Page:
Welcome to my website. This website handles the overflow from 'Growing Organic Vegetables'. Both sites help you grow fabulous organic vegetables in a warm temperate climate using water saving methods. Both link to "Gardening with Ecobeds" providing detailed instructions on how to build your own sustainable Garden Ecobed and explaining how to get excellent results............John Ashworth 27th July 2015.
Growing English Spinach
Latest Update 16th July 2016.
English spinach is a cut and come again vegetable. Similar to silverbeet but much more compact and slower growing.
Despite its high nutrient value, like most organic gardeners in my climate zone, I prefer to grow silverbeet because its more productive, less likely to run to seed in warm weather and we prefer the taste.
Some gardeners may prefer to grow spinach because of its compactness and because the taste may be to their liking.
Both spinach and silverbeet have excellent nutritional value but spinach has an edge in some areas.
They both have a low calorific value which helps control weight.
Spinach has just about double the fibre content and is very high in Beta Carotene, which is a strong anti-oxidant and helps to protect against eye damage when exposed to the sun. It also protects against heart disease and cancer.
Spinach is significantly lower in sodium. Important in a low salt diet.
They are both excellent sources of folate, which experts say(1) helps prevent heart disease, cancer, neural tube defects in infants and degenerative nervous system diseases in adults such as Parkinson and Alzheimer. It also helps to strengthen the immune system.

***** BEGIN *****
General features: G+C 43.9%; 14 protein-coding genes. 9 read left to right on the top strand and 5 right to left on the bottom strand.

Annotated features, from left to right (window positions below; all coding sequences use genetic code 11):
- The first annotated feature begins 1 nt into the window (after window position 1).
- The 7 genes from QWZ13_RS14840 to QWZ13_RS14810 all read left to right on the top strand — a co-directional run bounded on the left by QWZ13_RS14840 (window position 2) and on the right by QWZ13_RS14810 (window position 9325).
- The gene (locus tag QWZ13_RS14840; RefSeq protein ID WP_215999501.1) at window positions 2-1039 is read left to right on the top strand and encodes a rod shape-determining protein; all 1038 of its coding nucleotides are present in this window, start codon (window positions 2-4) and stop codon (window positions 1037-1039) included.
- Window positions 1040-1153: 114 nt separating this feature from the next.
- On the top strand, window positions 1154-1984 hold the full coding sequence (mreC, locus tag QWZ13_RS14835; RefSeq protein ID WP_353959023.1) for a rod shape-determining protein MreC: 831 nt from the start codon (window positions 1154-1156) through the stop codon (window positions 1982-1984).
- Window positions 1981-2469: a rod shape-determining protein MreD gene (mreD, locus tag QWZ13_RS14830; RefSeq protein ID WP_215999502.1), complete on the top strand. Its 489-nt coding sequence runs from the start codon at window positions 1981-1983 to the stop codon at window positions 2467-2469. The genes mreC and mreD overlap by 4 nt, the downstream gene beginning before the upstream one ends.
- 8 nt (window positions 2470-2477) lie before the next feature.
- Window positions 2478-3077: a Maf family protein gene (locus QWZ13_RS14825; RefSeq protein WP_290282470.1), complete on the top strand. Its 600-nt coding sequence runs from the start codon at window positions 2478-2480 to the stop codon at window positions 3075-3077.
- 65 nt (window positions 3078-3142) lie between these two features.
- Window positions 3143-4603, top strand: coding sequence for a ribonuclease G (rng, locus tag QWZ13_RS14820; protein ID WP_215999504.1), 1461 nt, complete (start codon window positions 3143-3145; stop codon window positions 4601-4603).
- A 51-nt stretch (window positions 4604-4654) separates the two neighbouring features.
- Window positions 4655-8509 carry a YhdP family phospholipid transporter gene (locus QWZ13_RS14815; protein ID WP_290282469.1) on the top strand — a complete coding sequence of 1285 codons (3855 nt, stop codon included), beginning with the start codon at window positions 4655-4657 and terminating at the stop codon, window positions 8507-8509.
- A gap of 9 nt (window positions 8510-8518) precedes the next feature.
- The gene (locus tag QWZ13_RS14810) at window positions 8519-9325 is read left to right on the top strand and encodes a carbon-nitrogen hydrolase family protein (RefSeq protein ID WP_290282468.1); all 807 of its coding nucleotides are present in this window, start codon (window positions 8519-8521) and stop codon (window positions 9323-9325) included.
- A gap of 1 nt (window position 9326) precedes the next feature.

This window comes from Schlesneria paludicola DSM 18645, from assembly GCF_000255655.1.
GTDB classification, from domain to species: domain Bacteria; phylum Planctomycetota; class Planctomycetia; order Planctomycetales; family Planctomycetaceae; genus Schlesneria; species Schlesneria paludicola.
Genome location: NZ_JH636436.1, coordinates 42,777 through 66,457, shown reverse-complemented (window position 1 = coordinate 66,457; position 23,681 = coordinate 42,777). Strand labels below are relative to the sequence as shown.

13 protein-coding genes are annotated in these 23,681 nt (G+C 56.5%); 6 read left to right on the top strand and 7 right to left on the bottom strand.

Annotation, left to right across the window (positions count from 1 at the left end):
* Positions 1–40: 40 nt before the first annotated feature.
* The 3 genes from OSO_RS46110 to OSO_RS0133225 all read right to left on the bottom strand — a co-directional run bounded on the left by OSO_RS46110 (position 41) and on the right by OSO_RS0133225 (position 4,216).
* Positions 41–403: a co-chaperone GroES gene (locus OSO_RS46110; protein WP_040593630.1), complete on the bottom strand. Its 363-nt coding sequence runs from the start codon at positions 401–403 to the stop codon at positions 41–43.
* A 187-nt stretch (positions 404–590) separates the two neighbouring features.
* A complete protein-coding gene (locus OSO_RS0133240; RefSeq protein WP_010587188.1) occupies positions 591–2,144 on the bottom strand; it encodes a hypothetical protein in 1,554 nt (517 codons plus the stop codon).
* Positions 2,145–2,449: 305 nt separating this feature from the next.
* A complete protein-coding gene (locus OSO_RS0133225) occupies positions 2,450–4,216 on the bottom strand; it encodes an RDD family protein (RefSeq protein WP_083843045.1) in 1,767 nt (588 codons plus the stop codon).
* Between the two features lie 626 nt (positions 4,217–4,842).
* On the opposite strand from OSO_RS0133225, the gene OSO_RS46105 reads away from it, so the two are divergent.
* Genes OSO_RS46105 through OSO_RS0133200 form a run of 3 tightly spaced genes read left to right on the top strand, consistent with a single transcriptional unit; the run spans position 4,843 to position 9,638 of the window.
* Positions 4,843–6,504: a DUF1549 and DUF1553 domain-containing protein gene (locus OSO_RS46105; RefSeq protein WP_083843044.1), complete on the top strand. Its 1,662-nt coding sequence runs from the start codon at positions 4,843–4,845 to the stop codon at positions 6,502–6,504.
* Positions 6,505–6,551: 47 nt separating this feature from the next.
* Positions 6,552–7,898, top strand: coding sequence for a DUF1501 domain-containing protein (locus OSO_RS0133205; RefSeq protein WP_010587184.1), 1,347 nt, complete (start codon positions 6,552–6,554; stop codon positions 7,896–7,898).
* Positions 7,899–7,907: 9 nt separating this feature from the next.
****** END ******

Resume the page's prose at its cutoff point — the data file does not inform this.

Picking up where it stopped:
Spinach and silver beet are both high in iron and many vegetarians depend on vegetables like these to maintain iron levels in their diet.
Spinach should be protected against slugs and snails using self adhesive copper
tape bonded around the base of your Ecobeds.
these molluscs get into your Ecobed as eggs laid in your compost, kill
them with organically acceptable iron based snail pellets as soon as you
discover them. You should only need to use a small number of pellets.
The best deterrent for caterpillars is exclusion netting.
If the butterfies get past your defences, spray the crop thoroughly with Bacillus thuringiensis (Dipel in Australia) This
natural soil dwelling bacterium once ingested by the caterpillars produces toxins which paralyses the caterpillar's digestive system causing it to stop feeding.
It dies within a few days.
A 4 year crop rotation
plan is the best cure for root knot nematode. They do not prosper when
their host plant is removed to another bed, and after 4 years, their
effectiveness as a plant pathogen is substantially reduced.
applications of aerated compost tea boost the natural defences of
plants by colonising the leaf surfaces with beneficial microbes.
They defend the plant against airborne pests and diseases.
proper soil preparation including regular applications of home made
compost boosts the community of beneficial
microbes, which defend the plants roots against plant pathogens.
Exclusion netting stops birds digging up worms in your Ecobed.